O'Hanlon et al v. Danbury et al

Filing 43

ORDER granting in part and remanding in part 18 Motion to Dismiss. Signed by Judge Robert N. Chatigny on 03/09/2009.(Dooley, T.)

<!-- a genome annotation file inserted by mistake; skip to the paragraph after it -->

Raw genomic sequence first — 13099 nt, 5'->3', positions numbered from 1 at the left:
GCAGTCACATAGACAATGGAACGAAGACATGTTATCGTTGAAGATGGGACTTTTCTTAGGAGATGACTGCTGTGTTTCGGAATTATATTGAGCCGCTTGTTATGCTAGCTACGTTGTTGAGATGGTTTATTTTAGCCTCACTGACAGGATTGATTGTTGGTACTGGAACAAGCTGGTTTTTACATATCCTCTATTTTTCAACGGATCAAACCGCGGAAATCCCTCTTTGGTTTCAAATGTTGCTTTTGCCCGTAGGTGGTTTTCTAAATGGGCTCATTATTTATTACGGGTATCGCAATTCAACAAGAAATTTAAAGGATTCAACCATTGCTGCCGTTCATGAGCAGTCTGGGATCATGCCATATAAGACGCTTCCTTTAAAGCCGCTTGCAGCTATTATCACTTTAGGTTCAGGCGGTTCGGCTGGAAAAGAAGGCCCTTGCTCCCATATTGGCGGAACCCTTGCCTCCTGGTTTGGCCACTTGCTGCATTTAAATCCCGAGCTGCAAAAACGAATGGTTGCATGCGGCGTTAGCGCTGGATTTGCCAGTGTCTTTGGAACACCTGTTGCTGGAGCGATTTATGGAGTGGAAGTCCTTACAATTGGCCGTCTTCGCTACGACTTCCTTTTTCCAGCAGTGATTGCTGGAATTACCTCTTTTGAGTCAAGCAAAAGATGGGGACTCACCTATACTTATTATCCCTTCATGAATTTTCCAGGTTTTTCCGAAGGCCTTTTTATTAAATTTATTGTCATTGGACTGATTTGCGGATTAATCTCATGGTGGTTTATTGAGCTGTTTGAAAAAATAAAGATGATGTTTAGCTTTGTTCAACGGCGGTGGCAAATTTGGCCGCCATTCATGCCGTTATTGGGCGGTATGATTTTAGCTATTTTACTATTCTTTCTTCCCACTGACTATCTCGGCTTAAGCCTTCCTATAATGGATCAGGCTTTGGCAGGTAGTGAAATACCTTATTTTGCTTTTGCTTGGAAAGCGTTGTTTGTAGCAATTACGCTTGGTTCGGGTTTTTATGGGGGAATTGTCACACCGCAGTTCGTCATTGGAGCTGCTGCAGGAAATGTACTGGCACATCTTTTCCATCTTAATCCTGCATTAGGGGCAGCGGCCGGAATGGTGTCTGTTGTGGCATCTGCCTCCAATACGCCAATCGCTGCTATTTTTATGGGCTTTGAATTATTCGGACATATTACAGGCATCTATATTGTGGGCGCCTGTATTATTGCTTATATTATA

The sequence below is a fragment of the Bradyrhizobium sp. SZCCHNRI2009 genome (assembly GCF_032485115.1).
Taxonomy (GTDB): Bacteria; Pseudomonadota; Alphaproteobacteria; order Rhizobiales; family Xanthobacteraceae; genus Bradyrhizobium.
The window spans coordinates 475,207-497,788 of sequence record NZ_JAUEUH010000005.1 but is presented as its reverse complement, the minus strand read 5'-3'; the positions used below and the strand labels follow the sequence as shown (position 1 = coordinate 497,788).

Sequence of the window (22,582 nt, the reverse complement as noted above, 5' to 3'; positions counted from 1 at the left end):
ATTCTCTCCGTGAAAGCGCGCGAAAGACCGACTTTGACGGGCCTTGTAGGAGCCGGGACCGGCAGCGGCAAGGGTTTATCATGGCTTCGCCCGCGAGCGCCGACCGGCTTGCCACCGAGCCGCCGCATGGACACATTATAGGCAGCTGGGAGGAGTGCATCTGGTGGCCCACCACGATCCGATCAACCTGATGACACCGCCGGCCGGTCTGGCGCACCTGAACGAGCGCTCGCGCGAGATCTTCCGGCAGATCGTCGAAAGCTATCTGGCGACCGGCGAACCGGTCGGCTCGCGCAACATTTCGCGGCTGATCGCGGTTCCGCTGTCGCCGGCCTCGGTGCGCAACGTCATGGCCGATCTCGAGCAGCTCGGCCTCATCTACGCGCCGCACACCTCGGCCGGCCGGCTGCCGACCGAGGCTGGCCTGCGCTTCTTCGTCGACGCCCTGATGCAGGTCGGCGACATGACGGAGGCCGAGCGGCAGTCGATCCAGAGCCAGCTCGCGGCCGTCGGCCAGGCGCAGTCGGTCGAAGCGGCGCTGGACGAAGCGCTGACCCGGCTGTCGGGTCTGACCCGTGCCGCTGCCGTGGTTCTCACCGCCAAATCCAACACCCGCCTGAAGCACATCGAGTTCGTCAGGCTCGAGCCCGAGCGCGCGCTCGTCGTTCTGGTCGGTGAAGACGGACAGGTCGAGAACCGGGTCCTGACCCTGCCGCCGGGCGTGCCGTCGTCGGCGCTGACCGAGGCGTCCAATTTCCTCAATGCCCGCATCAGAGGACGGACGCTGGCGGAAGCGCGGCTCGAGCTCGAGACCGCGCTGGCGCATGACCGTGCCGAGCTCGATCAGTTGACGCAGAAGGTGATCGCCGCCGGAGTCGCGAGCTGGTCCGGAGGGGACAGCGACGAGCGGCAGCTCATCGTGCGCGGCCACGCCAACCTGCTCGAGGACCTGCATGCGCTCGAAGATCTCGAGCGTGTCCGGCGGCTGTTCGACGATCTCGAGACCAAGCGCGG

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UNITED STATES DISTRICT COURT DISTRICT OF CONNECTICUT TIMOTHY O'HANLON, et al., Plaintiffs, V. CITY OF DANBURY, et al., Defendants. : : : : : RULING AND ORDER Plaintiffs, three individuals seeking appointment to entrylevel positions with the Danbury Fire Department, brought this suit in Connecticut Superior Court claiming that less qualified applicants have been appointed in violation of state and federal law. The defendants removed the case based on the federal claims CASE NO. 3:07-CV-1727 (RNC) and now move to dismiss those claims, as well as a state law claim. The motion is granted as to the federal claims and the remaining claims are remanded to state court. I. Background Under the City of Danbury's Charter and Civil Service Rules and Regulations ("Rules"), employees must be hired based on merit. The Charter mandates that all "fire officers" be appointed by the Mayor and confirmed by the Common Council in accordance with a process set forth in the Rules. Danbury Charter, Chapter VI 6-3.) (City of The Rules "provide a means for selecting and promoting each public official and employee upon the sole basis of his or her proven ability to perform the duties of his or her office of employment more efficiently than any other candidate." 1.) The Rules require that firefighters be hired pursuant to an open competitive examination process, which works as follows. When a position becomes available, the Mayor submits a "Request for Personnel" form to the Civil Service Commission ("the Commission") describing the position. (Id. IV.A-B.) The (Civil Service Rules and Regulations, Commission publishes an announcement of an examination to evaluate candidates for the position. (Id. V.A.) Anyone interested in competing for the position must submit an application to take the examination. (Id. V.B.) The examination is conducted in phases, including a review phase evaluating the candidate's experience, training and education; oral and written phases measuring the candidate's job knowledge, skill, and ability; a performance phase measuring the candidate's skill, strength, and agility; and a medical and psychological evaluation. (Id. VI.B.) Applicants are ranked according to their composite score, (Id. VI.H.4), and the results are compiled into an eligibility list. (Id. VII.A.) The Commission certifies to the Mayor the six highest ranked persons on the list. (Id. VII.B.) The Mayor interviews these applicants and appoints one of them to fill the position. (Id. VIII.A.) 2 In June 2005, the City announced that it was accepting applications for entry-level firefighter positions. Applicants were required to take a written examination worth sixty percent of their composite score, an oral examination worth forty percent, and a physical exam graded on a pass-fail basis. Additional points were awarded to applicants who were veterans, City residents or volunteer firefighters. Plaintiffs Sussman, O'Hanlon and Ratajack applied for and took the examination. When the results were released,1 Sussman ranked 8th on the eligibility list, O'Hanlon ranked 18th, and Ratajack ranked 153rd. Plaintiffs allege that persons who ranked They allege below them on this eligibility list have been hired. that many of these persons, including some of the named defendants, were hired because of nepotism, while they were passed over because City officials "black-balled" them based on unofficial investigations. II. Discussion Defendants move to dismiss the third, fourth and fifth counts of the amended complaint. In the third count, plaintiffs claim that they were "intentionally treated differently from others similarly situated without rational basis for that Plaintiffs allege that, by the time the eligibility list was published, the City had already hired six candidates, in violation of the rule that the Mayor select candidates certified to him from the eligibility list. 3 1 treatment." (Pls.' Am. Compl. 110.) The fourth count claims that plaintiffs were "deprived of the administration of the hiring process in compliance with the Charter and the Civil Service Rules of the City of Danbury and the Constitution of the United States." (Pls.' Am. Compl. 119.)2 Though this count can be construed as a due process claim (and defendants initially treated it as such), plaintiffs have made it clear that both the third and fourth counts are limited to equal protection claims. (See Pls.' Mem. Opp. Mot. Dismiss 11).3 As plaintiffs acknowledge, the claims presented in the third and fourth counts are "class of one" equal protection claims. other words, the claims do not allege unequal treatment of the plaintiffs based on their race, religion, sex or membership in any other identifiable class. Rather, the claims allege unequal In treatment of the plaintiffs for reasons that are either arbitrary or malicious. U.S. In Engquist v. Oregon Dep't of Agriculture, , 128 S.Ct. 2146, 2148-49 (2007), the Supreme Court held that the "class-of-one theory of equal protection has no place in the public employment context." Plaintiffs attempt to distinguish Engquist in two ways. 2 The fifth count alleges common law fraud. Defendants' motion to dismiss argued that any due process claim should be dismissed. Plaintiffs' memorandum in opposition made no reference to a due process claim. Defendants subsequently withdrew their arguments relating to due process. 4 3 First, they argue that their claim does not arise from the employment context, but rather the "pre-employment context." This distinction is relevant, they argue, because the opinion in Engquist notes that "[p]ublic employees typically have a variety of protections" available to them. Id. at 2157. Plaintiffs, on the other hand, enjoy no such protections because they are not public employees. While this is true, it misses the basis of the The decision recognizes that holding in Engquist. the class-of-one theory of equal protection-which presupposes that like individuals should be treated alike, and that to treat them differently is to classify them in a way that must survive at least rationality review-is simply a poor fit in the public employment context. To treat employees differently is not to classify them in a way that raises equal protection concerns. Rather, it is simply to exercise the broad discretion that typically characterizes the employer-employee relationship. Id. at 2155. The basis for the Court's holding in Enquist applies equally to hiring decisions, "which by their nature involve discretionary decisionmaking based on a vast array of subjective, individualized assessments." Rossides, F.3d Id. at 2144. See Conyers v. , 2009 WL 513734, at * 11 ("Because [plaintiff], like Engquist, does not assert an employment-related equal protection claim arising out of his membership in any particular group, but rather a claim based upon a general allegation that an agency `treated a prospective employee differently from others for a bad reason, or for no reason at 5 all,' his equal protection claim cannot survive defendant's motion to dismiss.") (internal citation and alterations omitted). Plaintiffs' second point of distinction is that they are not in fact a class of one, but rather a larger "identifiable class of individuals" who have not been selected for employment with the fire department. In making this argument, plaintiffs do not point to a characteristic that is both shared by members of this alleged class and resulted in the difference in treatment on which the claim is based. In view of this, plaintiffs' assertion that they are members of a larger identifiable class adds nothing of substance to their "class of one" claims, each of which is clearly barred by Engquist. III. Conclusion Accordingly, the motion to dismiss is granted as to counts three and four of the amended complaint, which are dismissed with prejudice. The Court declines to exercise supplemental jurisdiction over the remaining claims, which are remanded to the Connecticut Superior Court. So ordered this 9th day of March 2009. /s/ RNC Robert N. Chatigny United States District Judge 6